A MiddleWeb Blog
I’ve heard that statement a time or two, and I work with teachers to try to answer it. Like most challenges you face, there’s no magic formula, but I’ll share a list of tips I try to remember when I’m writing STEM lessons.
This is not a comprehensive list (despite my MiddleWeb editor’s fanciful title for this post). But it’s a pretty good starting place as we strive to make our lessons as “perfect” as we can. You’ll notice that that while many of these tips are specific to STEM lessons, some are applicable to traditional lesson planning as well.
Take a look and see if you find ideas to add to your lesson design kit.
Ask yourself . . .
1. Does my STEM lesson use an engineering approach as a framework for the lesson? This is a non-negotiable for STEM lessons. The engineering design process (EDP) provides an organized approach for solving STEM challenges. Recall that this process involves a set of steps that go from defining a problem to creating and developing a final solution. The “E” in STEM is a key difference between traditional lessons and STEM lessons. Note that your lesson doesn’t have to follow the steps of the EDP in lock-step order. Engineers frequently jump back and forth between the steps, and going back to earlier steps is common.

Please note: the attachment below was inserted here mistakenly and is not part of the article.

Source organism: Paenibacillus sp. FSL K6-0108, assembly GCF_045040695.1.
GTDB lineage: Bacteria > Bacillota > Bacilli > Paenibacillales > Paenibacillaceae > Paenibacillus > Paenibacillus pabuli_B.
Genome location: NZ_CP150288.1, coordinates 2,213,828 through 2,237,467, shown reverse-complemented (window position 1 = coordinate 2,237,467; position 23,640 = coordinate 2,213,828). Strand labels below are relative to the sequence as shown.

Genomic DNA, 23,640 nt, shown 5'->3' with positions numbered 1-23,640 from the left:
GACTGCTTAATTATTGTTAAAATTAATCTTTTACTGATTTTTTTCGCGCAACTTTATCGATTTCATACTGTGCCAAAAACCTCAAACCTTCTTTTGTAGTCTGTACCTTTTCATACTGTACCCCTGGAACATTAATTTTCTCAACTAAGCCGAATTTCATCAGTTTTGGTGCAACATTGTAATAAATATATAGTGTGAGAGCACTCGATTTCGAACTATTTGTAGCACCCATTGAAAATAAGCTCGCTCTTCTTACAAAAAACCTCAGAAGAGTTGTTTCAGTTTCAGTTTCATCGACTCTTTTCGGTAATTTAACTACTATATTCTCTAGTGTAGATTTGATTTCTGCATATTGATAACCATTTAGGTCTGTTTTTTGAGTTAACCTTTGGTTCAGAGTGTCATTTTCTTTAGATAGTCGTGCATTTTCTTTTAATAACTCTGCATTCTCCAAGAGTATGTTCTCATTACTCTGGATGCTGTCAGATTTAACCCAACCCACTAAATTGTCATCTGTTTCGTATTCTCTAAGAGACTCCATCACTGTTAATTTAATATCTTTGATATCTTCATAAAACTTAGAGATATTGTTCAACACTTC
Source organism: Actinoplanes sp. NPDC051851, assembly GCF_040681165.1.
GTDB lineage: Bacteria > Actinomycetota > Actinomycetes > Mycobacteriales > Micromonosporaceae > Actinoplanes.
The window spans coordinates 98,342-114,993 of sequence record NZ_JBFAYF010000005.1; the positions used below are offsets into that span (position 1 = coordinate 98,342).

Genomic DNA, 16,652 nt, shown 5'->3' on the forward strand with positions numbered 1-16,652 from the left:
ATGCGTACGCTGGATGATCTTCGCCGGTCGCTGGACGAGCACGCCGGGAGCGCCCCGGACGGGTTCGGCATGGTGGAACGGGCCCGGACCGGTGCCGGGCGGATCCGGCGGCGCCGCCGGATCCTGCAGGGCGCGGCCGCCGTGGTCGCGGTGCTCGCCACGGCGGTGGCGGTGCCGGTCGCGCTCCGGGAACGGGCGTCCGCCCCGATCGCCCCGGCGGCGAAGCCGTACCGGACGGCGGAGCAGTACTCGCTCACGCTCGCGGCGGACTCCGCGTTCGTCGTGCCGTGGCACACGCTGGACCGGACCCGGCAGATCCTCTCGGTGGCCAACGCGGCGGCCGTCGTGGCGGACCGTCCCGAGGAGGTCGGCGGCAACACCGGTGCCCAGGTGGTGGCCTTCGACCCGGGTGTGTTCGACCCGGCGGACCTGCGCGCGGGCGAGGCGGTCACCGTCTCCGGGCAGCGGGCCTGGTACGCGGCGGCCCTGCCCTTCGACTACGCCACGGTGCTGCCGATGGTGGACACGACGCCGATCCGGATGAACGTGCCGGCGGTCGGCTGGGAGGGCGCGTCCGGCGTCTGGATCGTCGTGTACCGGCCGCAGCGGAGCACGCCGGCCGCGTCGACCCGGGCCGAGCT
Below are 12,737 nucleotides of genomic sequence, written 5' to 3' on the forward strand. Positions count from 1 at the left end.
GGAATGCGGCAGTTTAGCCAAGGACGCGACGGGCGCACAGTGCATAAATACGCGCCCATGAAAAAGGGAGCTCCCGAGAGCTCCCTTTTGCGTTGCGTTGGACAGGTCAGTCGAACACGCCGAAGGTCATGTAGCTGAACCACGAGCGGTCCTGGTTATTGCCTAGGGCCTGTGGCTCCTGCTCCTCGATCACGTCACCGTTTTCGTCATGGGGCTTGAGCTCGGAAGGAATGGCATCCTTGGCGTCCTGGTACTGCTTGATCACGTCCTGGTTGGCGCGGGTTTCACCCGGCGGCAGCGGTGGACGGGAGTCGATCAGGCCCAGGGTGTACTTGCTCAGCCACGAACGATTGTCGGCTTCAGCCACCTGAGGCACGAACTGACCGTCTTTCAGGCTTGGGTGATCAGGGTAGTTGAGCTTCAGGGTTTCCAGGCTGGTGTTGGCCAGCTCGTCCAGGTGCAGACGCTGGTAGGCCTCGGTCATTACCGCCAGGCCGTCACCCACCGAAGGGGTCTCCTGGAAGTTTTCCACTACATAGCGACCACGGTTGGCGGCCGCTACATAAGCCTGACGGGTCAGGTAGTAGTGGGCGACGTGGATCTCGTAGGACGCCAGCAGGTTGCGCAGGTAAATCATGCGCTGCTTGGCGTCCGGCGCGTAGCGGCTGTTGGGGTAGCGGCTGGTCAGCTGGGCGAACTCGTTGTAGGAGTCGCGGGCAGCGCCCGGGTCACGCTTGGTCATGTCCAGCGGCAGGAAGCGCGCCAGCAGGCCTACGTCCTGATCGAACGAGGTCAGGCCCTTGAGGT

2. Does my STEM lesson apply actual math and science content through authentic experiences? In other words, does the lesson incorporate the objectives your students are learning in a given quarter? This helps students understand why what they are doing in these subjects is important and how it relates to possible future careers. In your STEM lesson, connect and integrate the content from math and science courses.
You may need to collaborate with other math or science teachers to get insights into how these can be integrated. (Best case scenario: you are writing lessons for a truly integrated curriculum involving the arts and language arts. Join forces with those teachers as well.)
3. Does my STEM lesson deal with real world issues and problems? STEM lessons don’t deal with imaginary problems such as aliens from outer space. They address real social, economic, and environmental situations in their local and global communities. See Real World STEM Problems for some suggestions on types of problems middle schoolers might focus on.
4. Do my STEM lessons immerse students in hands-on inquiry and open-ended exploration? STEM teachers use inquiry-based, firsthand investigations that encourage critical thinking, problem solving, and teamwork. The lessons are not prescriptive. Do not give students step-by-step instructions to follow to get an answer or solution. Kids have plenty of opportunity to muck about and discover their own possible solutions.
5. Do my STEM lessons allow for multiple right answers? Stem lessons stress that there’s no single right answer. STEM challenges generally have several (or many) possible right solutions. To reiterate a point I made in #4: Allow students plenty of freedom to do research, explore possibilities, and generate ideas for solutions.
6. Do my STEM lessons engage students in working in teams? Productive teamwork is a leading skill the kids we teach will need in the 21st century workforce. Place students in teams to communicate, think together, share ideas, and develop solutions. My STEM lessons also include tips for helping students work together successfully in teams.